Under Armour

Under Armour Inc. is not anticipating a swift turnaround from the disruption caused by the coronavirus pandemic.

At its annual shareholders meeting, which was held virtually on Wednesday morning, Patrik Frisk, chief executive officer of the Baltimore-based sports brand, said he was “not expecting a quick return to normal,” and instead is prepared for “the road ahead to be bumpy.”

Although he remains confident in the long-term success of the company due to a heightened focus on health and wellness as a result of the pandemic, it’s going to be a while before that is reflected on the bottom line.

In mid-May, Under Armour reported that losses exceeded $590 million in the first quarter when 80 percent of its own stores, and those of its wholesale customers, were forced to close. For the three-month period ending March 31, revenues were $930 million, down from $1.2 billion during 2019’s first quarter. And losses widened to $590 million, compared with $63 million the same time last year.

While “a handful” of stores in North America and Europe have reopened, Frisk said, along with most of the units in China and South Korea, the “safety protocols” that have had to be implemented have resulted in a different experience for customers.

He said “central to our recovery is the reopening of retail around the world,” and until that happens, Under Armour will continue to cut costs and focus on its digital platforms. Frisk said since mid-March, the brand has seen users of its Map My Run app jump by 275 percent and year-over-year workouts using its connected footwear have increased 200 percent.

The company has also tweaked its marketing message, which was centered around the tag line “The Only Way Is Through,” to “Through This Together” which serves to highlight its online offerings.

“Despite the substantial declines in global revenue since this period began, we’ve been encouraged by the increase in digital-app usage and the relative strength of our e-commerce business,” he said, adding that “revenue has shown consistent strength since the start of the second quarter.”

In response to a shareholder question, Frisk took on the issue of the company’s continued struggles in North America, by far its largest market, where revenue fell 28 percent in the first quarter to $609 million.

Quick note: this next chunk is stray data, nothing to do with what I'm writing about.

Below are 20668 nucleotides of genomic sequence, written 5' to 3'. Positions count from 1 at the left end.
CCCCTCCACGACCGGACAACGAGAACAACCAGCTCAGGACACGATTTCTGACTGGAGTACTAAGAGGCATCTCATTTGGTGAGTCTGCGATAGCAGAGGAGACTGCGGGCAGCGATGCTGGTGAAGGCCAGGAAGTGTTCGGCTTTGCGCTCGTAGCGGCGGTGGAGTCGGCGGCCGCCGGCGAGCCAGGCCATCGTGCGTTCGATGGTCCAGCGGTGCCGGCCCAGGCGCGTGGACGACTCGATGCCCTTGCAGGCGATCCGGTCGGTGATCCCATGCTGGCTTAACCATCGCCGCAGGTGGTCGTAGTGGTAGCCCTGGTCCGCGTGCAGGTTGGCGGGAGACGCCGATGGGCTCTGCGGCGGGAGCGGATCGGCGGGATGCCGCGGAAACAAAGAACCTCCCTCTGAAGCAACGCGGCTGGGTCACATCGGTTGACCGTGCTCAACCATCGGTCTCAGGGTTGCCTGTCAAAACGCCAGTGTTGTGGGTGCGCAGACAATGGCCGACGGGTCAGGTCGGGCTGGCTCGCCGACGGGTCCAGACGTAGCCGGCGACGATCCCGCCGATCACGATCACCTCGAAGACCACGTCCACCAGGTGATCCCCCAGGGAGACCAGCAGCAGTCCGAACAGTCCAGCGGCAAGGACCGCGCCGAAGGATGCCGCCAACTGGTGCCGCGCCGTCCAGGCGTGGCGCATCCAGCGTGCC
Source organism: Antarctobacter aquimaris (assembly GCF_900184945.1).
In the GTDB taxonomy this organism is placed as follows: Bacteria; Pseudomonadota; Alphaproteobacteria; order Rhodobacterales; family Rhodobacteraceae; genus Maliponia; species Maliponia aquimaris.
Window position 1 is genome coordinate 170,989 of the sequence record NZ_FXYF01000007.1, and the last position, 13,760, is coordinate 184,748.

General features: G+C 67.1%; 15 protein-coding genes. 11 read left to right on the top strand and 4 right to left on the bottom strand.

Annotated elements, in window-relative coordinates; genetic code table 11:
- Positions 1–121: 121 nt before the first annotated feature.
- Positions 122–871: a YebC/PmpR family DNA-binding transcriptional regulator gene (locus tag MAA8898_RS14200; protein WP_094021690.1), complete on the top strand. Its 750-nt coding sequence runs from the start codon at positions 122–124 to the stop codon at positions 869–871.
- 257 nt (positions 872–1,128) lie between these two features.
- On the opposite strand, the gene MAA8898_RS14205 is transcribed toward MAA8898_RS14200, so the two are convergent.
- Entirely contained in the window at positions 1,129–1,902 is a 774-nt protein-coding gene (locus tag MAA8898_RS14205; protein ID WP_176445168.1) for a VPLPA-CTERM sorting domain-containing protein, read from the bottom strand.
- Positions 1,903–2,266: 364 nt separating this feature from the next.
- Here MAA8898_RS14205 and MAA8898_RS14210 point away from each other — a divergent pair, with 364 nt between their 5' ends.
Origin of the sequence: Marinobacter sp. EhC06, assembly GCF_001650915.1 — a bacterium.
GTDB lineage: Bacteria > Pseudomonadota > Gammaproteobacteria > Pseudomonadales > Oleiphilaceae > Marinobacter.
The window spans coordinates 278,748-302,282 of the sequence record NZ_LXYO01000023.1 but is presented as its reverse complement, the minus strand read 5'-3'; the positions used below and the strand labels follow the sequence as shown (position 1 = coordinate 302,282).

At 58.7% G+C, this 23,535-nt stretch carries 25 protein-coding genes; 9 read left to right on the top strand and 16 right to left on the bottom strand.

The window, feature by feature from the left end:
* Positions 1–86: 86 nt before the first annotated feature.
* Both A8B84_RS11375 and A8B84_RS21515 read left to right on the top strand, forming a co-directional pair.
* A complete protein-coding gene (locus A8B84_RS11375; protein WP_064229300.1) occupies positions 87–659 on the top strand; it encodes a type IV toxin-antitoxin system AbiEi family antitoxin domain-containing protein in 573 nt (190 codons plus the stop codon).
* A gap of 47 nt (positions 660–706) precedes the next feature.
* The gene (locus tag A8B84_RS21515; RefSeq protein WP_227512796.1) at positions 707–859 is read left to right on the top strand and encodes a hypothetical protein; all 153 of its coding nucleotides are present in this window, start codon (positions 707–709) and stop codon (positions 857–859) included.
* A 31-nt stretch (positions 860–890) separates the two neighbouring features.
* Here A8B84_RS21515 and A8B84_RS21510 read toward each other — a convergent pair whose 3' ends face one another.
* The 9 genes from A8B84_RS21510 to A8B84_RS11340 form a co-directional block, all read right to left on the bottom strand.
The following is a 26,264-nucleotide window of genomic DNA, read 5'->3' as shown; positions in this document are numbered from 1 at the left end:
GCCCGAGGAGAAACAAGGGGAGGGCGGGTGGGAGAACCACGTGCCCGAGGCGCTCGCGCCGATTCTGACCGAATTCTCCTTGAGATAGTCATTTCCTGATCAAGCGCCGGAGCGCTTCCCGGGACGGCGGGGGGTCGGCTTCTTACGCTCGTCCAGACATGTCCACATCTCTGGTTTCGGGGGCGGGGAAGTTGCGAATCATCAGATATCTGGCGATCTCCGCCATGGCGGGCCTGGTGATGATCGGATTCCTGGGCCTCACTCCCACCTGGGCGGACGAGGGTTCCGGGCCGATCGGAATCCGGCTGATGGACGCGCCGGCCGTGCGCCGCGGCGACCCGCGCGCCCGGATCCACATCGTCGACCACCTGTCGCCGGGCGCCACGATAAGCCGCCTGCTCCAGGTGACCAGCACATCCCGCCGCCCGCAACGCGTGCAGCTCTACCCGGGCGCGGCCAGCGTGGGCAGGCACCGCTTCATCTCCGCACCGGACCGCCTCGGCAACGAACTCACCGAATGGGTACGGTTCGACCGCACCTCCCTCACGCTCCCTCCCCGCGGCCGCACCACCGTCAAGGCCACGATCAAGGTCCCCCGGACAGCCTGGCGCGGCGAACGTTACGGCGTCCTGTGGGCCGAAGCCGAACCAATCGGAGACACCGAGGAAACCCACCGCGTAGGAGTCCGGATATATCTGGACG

He said by focusing on performance product rather than ath-leisure or lifestyle product, Under Armour can “double our market share in athletic performance.” At the same time, he said the company is determined to work on “reducing off-price sales and elevating the premium positioning of the brand in North America,” which is also expected to help.

But not immediately. David Bergman, chief financial officer, acknowledged that as a result of the pandemic, “we’re going to be weighed down by a very promotional environment, we believe, through the rest of the year and some rising inbound logistics costs. But longer-term, as we go into next year and beyond, there should continue to be benefits.”

So while the current situation remains tenuous with further losses expected in the second quarter, Frisk said he continues to be optimistic.

“We have a tremendous amount of confidence in the future of Under Armour,” Frisk said. “Fundamentally, we are running a better company today than ever before. We improved operational processes across the business, we’re managing a stronger balance sheet, we’re controlling our costs more effectively, we’re investing in the brand and we’re driving consideration in our home market and around the world. We believe these improvements will help us weather this storm.”

This was the first annual meeting presided over by Frisk, who took over the ceo role at the beginning of the year from company founder Kevin Plank. Plank, now executive chairman and brand chief, opened the meeting and spoke about the company’s efforts to create and distribute personal protective equipment to health-care workers in its home market of Baltimore since the start of the pandemic, noting that by early June, it expects to have been able to supply five million masks and more than 200,000 gowns to Johns Hopkins and other institutes.

Under Armour shares closed at $8.51, up 8 percent, on the New York Stock Exchange Wednesday.

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